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# Im gonna fail comp sci help me. watch

1. I find computer science really difficult I don't know why. I try my best to learn it buts there is way too much information to know.
2. What do you find so difficult about it? I don't do CompSci but I can code in C/C++, if you need help with C++ I could help.

Are you a first year student?
3. ok calm down.
what modules are you studying this semester? what are you struggling with?
4. (Original post by Bealzibub)
What do you find so difficult about it? I don't do CompSci but I can code in C/C++, if you need help with C++ I could help.

Are you a first year student?
I'm in yr 11 bro
5. (Original post by Raees_Sharif)
ok calm down.
what modules are you studying this semester? what are you struggling with?
I'm just struggling with everything we are doing WJEC exam board
I'm totally baffled with so many things such as converting denary, binary hexadecimal etc.
6. Have u asked your teacher for help maybe there is some handouts that you can read over or maybe your teacher will go over it again with you. I did gcse computer science WJEC exam board i think at St Christopher so out of curiosity where are u studying? Also dont think its impossible, i found it a bit difficult the first time i studied it but i did okay and am now doing computer science at a level in my second year and will be going onto university to do game programming (unconditional from hull).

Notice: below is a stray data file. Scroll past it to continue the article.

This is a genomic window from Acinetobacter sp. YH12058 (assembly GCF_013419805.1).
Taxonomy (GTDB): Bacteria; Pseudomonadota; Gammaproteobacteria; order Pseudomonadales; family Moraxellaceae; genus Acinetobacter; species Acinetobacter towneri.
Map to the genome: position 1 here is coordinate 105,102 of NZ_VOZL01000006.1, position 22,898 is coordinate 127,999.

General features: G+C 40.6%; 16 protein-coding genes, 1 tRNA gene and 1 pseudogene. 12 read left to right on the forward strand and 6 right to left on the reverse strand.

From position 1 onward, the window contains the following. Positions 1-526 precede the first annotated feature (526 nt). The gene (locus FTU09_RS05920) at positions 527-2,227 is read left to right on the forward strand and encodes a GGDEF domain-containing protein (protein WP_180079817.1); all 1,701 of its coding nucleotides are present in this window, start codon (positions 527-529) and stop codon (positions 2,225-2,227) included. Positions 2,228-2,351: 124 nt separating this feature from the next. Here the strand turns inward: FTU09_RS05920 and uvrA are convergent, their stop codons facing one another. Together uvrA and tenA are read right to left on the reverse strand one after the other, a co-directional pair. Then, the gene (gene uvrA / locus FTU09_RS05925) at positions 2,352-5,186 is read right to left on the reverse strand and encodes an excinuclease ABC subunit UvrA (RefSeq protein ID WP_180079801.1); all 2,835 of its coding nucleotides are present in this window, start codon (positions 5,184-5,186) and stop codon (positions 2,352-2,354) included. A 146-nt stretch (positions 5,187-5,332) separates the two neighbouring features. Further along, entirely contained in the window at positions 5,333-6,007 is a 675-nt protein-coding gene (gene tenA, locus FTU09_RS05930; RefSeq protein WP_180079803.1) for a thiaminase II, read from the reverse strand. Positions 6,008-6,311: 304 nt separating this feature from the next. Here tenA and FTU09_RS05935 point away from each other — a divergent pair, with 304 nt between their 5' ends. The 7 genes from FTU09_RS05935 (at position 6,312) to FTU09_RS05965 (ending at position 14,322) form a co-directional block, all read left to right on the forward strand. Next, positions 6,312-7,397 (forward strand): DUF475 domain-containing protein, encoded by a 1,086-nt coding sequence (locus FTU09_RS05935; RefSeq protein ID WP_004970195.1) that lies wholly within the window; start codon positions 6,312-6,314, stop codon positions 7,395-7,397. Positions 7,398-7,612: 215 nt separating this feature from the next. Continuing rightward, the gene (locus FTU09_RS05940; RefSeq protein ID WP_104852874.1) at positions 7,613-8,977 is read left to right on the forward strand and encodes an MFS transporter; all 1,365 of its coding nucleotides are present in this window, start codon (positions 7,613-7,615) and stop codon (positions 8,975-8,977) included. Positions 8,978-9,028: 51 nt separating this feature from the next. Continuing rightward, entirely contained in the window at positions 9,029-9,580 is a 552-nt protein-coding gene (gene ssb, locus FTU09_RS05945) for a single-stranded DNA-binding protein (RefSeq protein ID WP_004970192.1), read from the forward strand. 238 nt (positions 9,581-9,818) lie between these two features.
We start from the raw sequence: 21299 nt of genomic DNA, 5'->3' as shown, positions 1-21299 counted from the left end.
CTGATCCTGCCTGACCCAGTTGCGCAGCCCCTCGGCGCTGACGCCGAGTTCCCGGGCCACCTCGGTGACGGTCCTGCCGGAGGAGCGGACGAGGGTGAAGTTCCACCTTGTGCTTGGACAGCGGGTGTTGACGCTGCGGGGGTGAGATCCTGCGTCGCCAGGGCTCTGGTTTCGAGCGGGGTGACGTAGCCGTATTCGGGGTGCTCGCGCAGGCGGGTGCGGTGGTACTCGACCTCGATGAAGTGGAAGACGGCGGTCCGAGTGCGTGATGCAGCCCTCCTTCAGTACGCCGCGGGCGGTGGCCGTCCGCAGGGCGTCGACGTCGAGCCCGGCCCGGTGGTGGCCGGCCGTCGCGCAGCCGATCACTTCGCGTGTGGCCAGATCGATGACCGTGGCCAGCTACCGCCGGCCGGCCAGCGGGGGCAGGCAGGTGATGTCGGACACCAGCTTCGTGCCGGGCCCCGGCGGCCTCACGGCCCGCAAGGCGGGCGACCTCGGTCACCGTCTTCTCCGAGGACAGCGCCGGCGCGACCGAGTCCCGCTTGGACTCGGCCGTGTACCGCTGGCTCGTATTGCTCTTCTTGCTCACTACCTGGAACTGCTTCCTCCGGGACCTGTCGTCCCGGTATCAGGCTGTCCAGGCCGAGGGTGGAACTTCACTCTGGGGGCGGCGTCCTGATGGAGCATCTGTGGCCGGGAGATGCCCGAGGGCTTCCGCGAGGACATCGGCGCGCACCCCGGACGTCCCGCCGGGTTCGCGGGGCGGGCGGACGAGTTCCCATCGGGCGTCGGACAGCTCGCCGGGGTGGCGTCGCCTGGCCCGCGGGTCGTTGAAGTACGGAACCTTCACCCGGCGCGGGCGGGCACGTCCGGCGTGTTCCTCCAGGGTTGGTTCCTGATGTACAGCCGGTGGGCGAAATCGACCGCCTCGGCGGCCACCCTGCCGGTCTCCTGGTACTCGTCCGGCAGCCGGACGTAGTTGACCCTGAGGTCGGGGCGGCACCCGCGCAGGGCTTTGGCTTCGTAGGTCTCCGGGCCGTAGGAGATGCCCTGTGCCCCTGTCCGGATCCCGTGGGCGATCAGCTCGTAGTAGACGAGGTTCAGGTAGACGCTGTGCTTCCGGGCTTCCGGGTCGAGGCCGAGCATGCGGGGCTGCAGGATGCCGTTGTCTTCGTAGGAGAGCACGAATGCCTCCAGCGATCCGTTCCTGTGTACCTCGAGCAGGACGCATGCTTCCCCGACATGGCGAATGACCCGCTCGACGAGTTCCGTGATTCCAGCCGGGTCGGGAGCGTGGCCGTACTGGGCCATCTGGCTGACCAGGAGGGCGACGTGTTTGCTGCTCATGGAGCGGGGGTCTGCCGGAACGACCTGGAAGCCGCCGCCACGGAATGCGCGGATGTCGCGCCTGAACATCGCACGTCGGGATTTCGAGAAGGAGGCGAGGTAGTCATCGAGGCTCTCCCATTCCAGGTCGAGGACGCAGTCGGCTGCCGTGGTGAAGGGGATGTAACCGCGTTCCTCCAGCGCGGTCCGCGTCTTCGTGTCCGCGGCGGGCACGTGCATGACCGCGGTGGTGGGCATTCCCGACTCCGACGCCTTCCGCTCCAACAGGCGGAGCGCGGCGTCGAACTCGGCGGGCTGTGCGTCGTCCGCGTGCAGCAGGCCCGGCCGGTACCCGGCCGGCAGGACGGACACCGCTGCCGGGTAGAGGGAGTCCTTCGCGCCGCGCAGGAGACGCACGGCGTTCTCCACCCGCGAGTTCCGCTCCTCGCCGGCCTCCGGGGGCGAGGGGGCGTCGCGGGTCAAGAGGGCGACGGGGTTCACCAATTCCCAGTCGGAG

ill try explaining denary to binary(not using twos complement) for you.
1)identify how many bits being used
2)write out your binary numbers, eg for 8 bits would be 128,64,32,16,8,4,2,1 (to work out number just do 2 to the power of num of bit)
3)look at your numbers and see which is the closet to the denery number (but not bigger) for example if my denery number was 65 i would put 1 underneath 64
4)work out the denry that is left (in this example 65 - 64 = 1)
5)repeat step 3 until denery number left = 0
6) fill gaps in with zeros (where you have not put ones)
So for this example of 65 as the denery number the binary would be: 01000001
7. For stuff like that watch youtube tutorials and PRACTICE.
8. For anyone doing OCR GCSE Computer Science I've found these great revision videos on youtube
They go over all the stuff you need to know, for each unit.
9. You can count the binary on your fingers.
1 hand = 5 bits

Reading from your thumb to little finger -fingers have the value: 1 2 4 8 16

You want to work out what 6 is in binary.
No 16s fit so put your little finger down
No 8s fit so put the ring finger down
4 fits so stick middle finger up
Theres only 2 remaining and your forefinger represents two so put that up.
0 remaining so your thumb is down

Each upright finger represents a 1 and each down represents a 0.
00110 is 6 in decimal

This conversion method works best done with the back of your hand facing the lecturer.

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